But the Bills’ sudden about-face on defense might be more than just a fluke. After head coach Sean McDermott took play-calling duties away from Leslie Frazier in the second half of the Bills’ loss to the Chargers last week, Frazier responded on Sunday by dialing up a much more aggressive game plan, pumping energy into a lethargic group and unlocking some of its playmakers. Veteran pass rusher Jerry Hughes came alive, grabbing a sack, two QB hits, and a forced fumble. Defensive tackle Kyle Williams grabbed a sack of his own. Safety Micah Hyde and cornerback Tre’Davious White each knocked down a pass, and rookie first-round linebacker Tremaine Edmunds racked up a team-high 10 tackles. The Bills defense was never as bad as it looked during the first two weeks of the season, and its performance Sunday resuscitates what had looked like a lost season.

Albert Wilson Scores 74-Yard Touchdown on a Sweep

With a Xavien Howard end zone pick, the Dolphins took back the ball with 2:54 left in the fourth quarter holding a slim 21-17 lead over the visiting Raiders. Head coach Adam Gase’s goal at that point, I assume, was to salt away the rest of the clock with a chains-moving, game-ending drive. Instead, following a 6-yard run by Frank Gore to open the possession, this happened:

In a fly-sweep motion before the snap, Wilson took this “pass” around the corner and downfield for 74 yards untouched (apart from a high five from his teammate Jakeem Grant at the 15-yard line), pushing the Dolphins’ lead to 11 and effectively sealing the win.

That play put a bow on an unexpected offensive performance in which Gase reached a little deeper into the playbook and pulled out some looks that stressed the Raiders defense and showcased the talents of some of his most explosive athletes. Grant had scored on a mirror image of that same play late in the third quarter, in fact:

And midway through the fourth, Gase dialed up the Dolphins’ version of the Philly Philly, the Philly Special variation that the Eagles ran in Week 1. Quarterback Ryan Tannehill took the snap and handed the ball to Gore, who tossed it to Wilson as he ran what looked to be an end-around play and then threw downfield to a streaking Grant for the touchdown.

As offenses spread out and seek to create mismatches in space, speed is an increasingly important factor in the modern NFL; just look at the Chiefs’ record-setting group. Well, the Dolphins have quietly assembled an explosive group of their own. Wilson registered an NFL-best top speed of 21.74 miles per hour on that 74-yard touchdown scamper, and that open-field prowess is why Miami signed him over the offseason. The former Chief finished tied for third among receivers last year in forced missed tackles after a reception (15), per Pro Football Focus, and averaged 7.5 yards after the catch (second). Since coming into the NFL in 2014, he ranks first among all wide receivers in missed tackles forced per reception. Grant, meanwhile, might be one of the fastest players in the league. He ran a 4.38 at his pro day in 2016, and the 5-foot-7, 169-pound dynamo brings the ability to score from anywhere on the field on any given play. Add in deep threat Kenny Stills, running backs Kenyan Drake and Kalen Ballage, and tight end Mike Gesicki—all of whom came into the league with elite athletic profiles—and the Dolphins offense has speed to burn. More importantly, Gase seems to be figuring out how to exploit it.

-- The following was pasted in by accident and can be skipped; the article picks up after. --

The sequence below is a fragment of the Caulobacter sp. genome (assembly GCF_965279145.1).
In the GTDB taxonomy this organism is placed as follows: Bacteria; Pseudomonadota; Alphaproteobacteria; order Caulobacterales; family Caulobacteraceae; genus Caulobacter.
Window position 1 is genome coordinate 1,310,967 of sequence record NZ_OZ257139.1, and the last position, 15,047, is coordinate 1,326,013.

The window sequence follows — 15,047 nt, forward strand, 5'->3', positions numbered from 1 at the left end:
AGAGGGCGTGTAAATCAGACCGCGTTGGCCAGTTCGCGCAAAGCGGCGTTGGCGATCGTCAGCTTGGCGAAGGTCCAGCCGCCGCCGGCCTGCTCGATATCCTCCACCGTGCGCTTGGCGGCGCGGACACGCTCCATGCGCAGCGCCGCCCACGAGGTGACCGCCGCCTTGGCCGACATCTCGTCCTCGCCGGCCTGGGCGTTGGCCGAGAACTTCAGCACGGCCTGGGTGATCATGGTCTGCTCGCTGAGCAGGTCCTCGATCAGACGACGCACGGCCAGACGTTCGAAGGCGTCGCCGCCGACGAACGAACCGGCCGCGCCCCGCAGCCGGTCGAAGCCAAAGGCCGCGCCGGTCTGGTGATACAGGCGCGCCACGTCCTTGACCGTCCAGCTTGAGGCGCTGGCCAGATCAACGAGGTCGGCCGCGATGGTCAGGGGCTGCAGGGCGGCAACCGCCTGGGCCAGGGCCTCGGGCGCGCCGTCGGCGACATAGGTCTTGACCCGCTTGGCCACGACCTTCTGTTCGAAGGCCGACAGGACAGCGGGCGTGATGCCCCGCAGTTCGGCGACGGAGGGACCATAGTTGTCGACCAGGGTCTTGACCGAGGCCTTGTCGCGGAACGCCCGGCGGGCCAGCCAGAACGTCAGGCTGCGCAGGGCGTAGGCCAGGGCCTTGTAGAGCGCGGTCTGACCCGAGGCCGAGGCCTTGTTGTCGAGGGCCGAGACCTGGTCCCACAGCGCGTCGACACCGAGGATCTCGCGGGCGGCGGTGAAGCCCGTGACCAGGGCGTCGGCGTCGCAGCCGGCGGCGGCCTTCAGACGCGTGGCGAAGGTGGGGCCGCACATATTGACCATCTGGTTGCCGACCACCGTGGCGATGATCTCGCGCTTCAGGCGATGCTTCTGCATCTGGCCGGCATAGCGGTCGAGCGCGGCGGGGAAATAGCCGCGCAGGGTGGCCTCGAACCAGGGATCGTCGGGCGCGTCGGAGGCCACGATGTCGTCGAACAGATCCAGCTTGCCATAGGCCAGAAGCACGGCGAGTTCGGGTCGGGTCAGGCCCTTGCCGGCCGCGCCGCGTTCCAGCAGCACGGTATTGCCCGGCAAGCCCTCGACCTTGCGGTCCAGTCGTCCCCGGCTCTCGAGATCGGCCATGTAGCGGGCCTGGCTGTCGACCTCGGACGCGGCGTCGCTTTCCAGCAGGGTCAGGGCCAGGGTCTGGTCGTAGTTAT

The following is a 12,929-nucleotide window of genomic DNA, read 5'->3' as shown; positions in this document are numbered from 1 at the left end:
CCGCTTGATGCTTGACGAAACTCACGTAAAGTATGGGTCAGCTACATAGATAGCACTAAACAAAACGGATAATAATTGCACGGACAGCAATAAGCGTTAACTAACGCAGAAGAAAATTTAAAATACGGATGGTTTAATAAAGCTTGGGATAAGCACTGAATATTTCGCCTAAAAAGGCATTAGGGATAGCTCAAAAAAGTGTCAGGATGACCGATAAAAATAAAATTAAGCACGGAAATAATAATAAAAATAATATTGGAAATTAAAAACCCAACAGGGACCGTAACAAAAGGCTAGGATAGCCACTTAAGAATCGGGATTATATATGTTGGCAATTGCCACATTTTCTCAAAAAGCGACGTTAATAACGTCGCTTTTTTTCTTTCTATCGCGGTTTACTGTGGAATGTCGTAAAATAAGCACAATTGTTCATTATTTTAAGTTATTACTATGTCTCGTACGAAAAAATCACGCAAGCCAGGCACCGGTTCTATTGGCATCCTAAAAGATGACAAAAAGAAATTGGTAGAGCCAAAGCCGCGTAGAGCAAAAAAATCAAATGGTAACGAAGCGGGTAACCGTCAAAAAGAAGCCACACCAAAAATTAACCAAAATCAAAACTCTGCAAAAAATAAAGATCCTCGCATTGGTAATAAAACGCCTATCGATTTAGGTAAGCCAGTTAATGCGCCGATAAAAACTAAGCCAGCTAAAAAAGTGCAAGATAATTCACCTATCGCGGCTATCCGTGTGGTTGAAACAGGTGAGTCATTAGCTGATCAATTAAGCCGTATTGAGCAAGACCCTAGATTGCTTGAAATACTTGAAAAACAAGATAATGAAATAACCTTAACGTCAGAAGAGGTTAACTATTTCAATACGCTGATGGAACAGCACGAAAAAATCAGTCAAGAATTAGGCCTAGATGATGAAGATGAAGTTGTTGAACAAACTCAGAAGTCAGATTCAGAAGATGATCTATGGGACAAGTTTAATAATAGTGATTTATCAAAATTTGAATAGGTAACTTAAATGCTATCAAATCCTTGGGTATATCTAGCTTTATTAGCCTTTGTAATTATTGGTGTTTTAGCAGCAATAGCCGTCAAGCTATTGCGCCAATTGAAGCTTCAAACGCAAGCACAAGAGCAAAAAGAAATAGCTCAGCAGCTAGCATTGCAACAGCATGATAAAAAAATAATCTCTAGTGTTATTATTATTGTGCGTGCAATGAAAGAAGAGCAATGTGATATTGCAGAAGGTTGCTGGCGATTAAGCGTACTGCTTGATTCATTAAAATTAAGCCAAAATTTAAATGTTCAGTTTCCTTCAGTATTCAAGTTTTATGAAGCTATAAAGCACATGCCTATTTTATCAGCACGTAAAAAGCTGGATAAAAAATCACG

At 3-0, the Dolphins and sit atop the AFC East. They’re 10-1 in Tannehill’s last 11 starts, dating back to 2016. Oh, and the defense, which led the NFL in opponent passer rating coming into the week, might not be as bad as people think either.

Jacoby Brissett Throws Incomplete on Hail Mary Into End Zone

The fact the Colts brought their strong-armed backup quarterback into the game to toss up a failed last-second bomb isn’t an indictment of Andrew Luck in 2018 and beyond. But it does drive home the idea that Indianapolis is going to continue to handle Luck’s surgically repaired shoulder with kid gloves—and that a dink-and-dunk offense appears to be the new normal.

In the Colts’ 20-16 loss to the Eagles, Luck completed 25 of 40 passes for 164 yards (4.1 yards per attempt) and one touchdown. That wasn’t much different than what we saw in weeks 1 and 2, and, on the year, Luck’s average intended air yards sit at 5.5 per throw, the second shortest leaguewide, while his average completed air yards per throw (3.4) is tied for the NFL low. Here’s what that pass offense looked like Sunday, from NFL Next Gen Stats:

A pass chart for Andrew Luck of 2018 Week 3 at Philadelphia

The lack of a vertical element isn’t exactly a death sentence. Coming into this week, Indianapolis ranked third in plays per drive (6.62) and eighth in points per drive, according to Football Outsiders. But Sunday, the Colts managed just 209 total yards and went 2-for-12 on third down. In the long run, the dink-and-dunk style could put a bigger burden on both Luck and his receivers, backs, and linemen to execute play to play and drive by drive. It’s not easy to put together the types of 10-play scoring drives that style of play might require.

An earlier version of this piece incorrectly stated that Bills defensive coordinator Leslie Frazier was not calling defensive plays on Sunday. Frazier had his play-calling duties reinstated this week after having them stripped in Week 2.